The Feeding of the Bairns – what happened next?

Loyal blog readers might remember that last week we were halfway through the story of the Feeding of the Bairns – starving children, no school meal provision and the Women’s Labour League ready to do battle with the local councils! So what happened next?

Faced with remarks by the Newcastle Aldermen in 1908 that the plight of the children was due to the “thriftlessness and ignorance of parents”, the women pushed for their pleas to be heard.  Alderman Richardson’s ‘give them an inch, and they’ll take a mile” mentality boomed with heartless comments that to help the children would encourage poor parenting skills and that poverty was the result of the evil ways of their fathers – let them sort themselves and their children out!

Upset by being labelled a “duffer” in her neighbourhood, a young schoolgirl wrote back in response outlining the condition of her area and the “pale thin children on the street.”  She called for common sense, wisdom beyond her years, that in order to become good scholars and grow up to be strong men and women, the council must feed their children.  After all, as one famous supermarket brand will tell you themselves, “every little helps”.

A typical school cookery class kitchen at Blaydon

A typical school cookery class kitchen at Blaydon

Success came with the granting of £1500 for 2,600 school children in Newcastle.  Would this satisfy the strong willed women of the North East?  Why, no!  Galvanised, the Gateshead suffrage movement sprung into action.  Calling a “Great Women’s Meeting”, the woman cried out to the town council to feed the children and stop relying solely on local charity, who at the time were providing breakfasts for the 600 worst cases.  With a resolution to hand they pushed hard to be heard.  Rebuffed by the town council, they decided instead to take matters into their own hands.  They decided to carry out the “Feeding of the Bairns” in Gateshead to fill the void the council refused to fill.  Perhaps this might also shame the council into recognising the errors of their way.  Through a campaign of donated food and begging for scraps, the women came together to cook a hearty soup to put colour back into the pale, thin faces of the Gateshead children.  They say soup is good for the soul, and on this date this saying was proven.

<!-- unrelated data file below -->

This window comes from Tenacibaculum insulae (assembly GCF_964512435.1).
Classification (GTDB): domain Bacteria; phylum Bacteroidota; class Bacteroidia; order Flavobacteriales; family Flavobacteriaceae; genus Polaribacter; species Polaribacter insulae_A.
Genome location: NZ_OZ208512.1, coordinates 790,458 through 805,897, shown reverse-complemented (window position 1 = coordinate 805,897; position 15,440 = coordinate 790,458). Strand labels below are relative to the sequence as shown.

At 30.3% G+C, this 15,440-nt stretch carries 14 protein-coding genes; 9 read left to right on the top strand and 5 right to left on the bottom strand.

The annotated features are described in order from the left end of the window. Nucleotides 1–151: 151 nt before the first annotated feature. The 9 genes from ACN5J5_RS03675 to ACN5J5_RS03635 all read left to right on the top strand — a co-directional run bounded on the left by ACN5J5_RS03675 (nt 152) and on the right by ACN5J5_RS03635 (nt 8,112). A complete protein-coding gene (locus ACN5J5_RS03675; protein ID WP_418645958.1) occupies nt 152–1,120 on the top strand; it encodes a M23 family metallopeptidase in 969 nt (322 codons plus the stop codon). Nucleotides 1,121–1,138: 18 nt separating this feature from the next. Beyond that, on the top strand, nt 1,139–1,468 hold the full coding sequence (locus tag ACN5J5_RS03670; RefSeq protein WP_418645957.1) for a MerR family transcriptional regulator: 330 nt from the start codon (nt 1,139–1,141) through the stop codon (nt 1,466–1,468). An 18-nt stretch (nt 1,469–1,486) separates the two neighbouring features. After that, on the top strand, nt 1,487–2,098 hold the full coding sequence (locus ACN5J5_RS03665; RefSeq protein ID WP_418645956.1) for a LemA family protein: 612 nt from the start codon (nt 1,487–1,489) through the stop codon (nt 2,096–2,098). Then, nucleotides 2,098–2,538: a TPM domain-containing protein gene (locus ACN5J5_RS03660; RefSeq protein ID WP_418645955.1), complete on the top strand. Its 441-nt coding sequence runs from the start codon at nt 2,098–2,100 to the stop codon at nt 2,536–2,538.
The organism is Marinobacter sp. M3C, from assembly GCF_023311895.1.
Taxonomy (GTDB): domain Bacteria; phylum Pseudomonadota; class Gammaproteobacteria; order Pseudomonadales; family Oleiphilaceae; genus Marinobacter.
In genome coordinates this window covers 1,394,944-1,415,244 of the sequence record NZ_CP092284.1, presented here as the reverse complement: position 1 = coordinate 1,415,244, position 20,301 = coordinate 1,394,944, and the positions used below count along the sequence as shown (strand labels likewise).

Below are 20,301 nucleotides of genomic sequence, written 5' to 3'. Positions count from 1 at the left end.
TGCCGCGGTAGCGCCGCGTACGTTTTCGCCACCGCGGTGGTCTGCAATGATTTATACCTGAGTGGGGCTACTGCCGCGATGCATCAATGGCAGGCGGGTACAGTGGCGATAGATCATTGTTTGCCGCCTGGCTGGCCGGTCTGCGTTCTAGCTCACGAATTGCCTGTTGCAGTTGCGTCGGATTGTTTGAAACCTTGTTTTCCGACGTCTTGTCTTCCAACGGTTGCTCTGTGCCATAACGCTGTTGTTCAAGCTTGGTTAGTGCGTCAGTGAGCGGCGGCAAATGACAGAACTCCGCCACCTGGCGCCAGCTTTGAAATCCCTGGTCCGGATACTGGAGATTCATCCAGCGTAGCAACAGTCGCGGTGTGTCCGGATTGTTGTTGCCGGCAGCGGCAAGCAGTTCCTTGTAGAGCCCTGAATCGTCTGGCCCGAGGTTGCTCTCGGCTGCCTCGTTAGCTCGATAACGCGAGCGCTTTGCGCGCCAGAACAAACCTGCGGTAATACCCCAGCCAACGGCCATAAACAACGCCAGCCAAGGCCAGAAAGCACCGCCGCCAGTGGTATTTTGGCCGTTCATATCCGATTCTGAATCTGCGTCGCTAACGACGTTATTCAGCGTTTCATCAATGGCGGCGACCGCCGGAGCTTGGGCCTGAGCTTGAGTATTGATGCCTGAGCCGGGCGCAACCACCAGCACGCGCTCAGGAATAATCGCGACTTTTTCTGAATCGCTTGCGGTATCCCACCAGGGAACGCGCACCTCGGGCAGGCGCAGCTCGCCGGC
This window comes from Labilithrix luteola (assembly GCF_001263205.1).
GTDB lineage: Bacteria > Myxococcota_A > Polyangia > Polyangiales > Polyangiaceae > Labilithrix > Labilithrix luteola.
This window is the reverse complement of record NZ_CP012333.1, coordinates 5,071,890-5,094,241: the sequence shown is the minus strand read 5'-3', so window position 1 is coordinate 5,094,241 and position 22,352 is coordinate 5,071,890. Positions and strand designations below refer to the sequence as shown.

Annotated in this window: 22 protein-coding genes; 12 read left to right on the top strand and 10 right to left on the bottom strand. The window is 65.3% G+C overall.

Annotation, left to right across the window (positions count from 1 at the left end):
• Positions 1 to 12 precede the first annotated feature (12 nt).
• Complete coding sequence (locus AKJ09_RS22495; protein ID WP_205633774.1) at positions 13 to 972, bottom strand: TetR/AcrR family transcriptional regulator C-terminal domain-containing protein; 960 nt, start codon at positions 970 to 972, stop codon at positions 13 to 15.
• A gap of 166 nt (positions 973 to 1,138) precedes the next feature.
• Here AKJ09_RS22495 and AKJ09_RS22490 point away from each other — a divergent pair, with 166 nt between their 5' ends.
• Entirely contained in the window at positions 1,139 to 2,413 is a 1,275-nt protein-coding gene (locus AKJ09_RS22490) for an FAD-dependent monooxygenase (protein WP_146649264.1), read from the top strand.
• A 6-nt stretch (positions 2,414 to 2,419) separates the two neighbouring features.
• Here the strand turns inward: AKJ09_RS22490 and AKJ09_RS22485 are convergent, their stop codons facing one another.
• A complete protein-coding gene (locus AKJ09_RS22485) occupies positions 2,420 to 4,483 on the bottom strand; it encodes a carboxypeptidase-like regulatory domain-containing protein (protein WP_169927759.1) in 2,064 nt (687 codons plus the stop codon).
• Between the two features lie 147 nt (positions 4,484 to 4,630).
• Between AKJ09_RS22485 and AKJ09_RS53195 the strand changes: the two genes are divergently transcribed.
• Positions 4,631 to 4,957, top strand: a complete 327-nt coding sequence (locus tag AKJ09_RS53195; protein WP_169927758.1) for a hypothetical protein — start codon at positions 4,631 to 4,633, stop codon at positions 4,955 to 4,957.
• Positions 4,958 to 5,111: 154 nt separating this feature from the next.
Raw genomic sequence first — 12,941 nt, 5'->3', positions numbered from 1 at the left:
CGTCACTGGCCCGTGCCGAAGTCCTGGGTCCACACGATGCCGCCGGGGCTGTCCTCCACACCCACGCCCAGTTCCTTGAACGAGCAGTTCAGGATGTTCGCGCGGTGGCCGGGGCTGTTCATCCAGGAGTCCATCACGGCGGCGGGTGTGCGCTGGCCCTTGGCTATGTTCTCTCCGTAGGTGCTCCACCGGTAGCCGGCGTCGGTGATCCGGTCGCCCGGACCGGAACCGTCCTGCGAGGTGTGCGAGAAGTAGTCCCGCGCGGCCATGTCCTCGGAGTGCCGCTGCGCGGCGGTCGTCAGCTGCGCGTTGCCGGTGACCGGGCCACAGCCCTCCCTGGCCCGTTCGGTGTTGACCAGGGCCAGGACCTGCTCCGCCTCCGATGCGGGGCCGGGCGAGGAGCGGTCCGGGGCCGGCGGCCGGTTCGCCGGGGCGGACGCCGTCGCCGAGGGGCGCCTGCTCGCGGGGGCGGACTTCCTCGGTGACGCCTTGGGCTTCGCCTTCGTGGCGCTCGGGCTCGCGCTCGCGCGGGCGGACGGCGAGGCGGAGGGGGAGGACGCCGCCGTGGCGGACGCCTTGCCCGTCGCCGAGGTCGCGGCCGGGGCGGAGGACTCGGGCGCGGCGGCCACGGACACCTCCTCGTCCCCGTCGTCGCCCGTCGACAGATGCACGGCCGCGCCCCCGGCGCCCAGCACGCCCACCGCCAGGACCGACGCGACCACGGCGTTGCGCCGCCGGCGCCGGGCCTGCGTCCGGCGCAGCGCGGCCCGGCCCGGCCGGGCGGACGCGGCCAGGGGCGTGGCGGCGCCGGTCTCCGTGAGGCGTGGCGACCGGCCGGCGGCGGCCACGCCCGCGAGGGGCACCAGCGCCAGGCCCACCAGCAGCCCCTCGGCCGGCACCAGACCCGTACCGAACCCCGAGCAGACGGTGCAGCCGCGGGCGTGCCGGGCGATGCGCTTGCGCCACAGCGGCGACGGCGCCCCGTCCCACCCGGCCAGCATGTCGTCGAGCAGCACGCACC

You may ask, did they succeed in changing the attitude of the town council?  In some ways, yes.  In January 1911, the council began to provide meals in the winter for the worst cases.  Progress had made surely.  Did the women settle for this as a solution?  Of course not!  Ground had been gained and there were still many more starving children.  For the women of the North East, the cause was ongoing and they continued to battle on.

Dean Road

Cookery at Dean Road School, South Shields in 1912

Inspired by this story, I began to lament by bashing of school dinner dishes.  Had I taken for granted something that others had been denied that very same century?  (I’ll not give away my age here!)  Resultantly, we decided that it would be a great way to engage with children today.  Using school dinners as a focus, something at the forefront of the tabloids at the moment, we have decided to create this fascinating event using theatrical drama and costume.  What else could you expect from us here at Beamish?

this poor little chap

Detail from charity collecting envelope, c.1912

Armed with soup to hand and Suffragette rosettes pinned proudly on our pinnies, we will work alongside Thomas Hepburn Community School and the Then and Now Group to feed the children of Gateshead their dinner.  At the House on the Hill on International Women’s Day, we will hear the engaging speeches of the Suffragettes and boo the Alderman accordingly, washed down with some of Soul Soup’s hearty goodness.  We hope to have many come to take part in this performance this Friday 8th March and help right the wrongs of 1910.  You won’t be surprised to hear though, I’ve not invited my old dinner lady!






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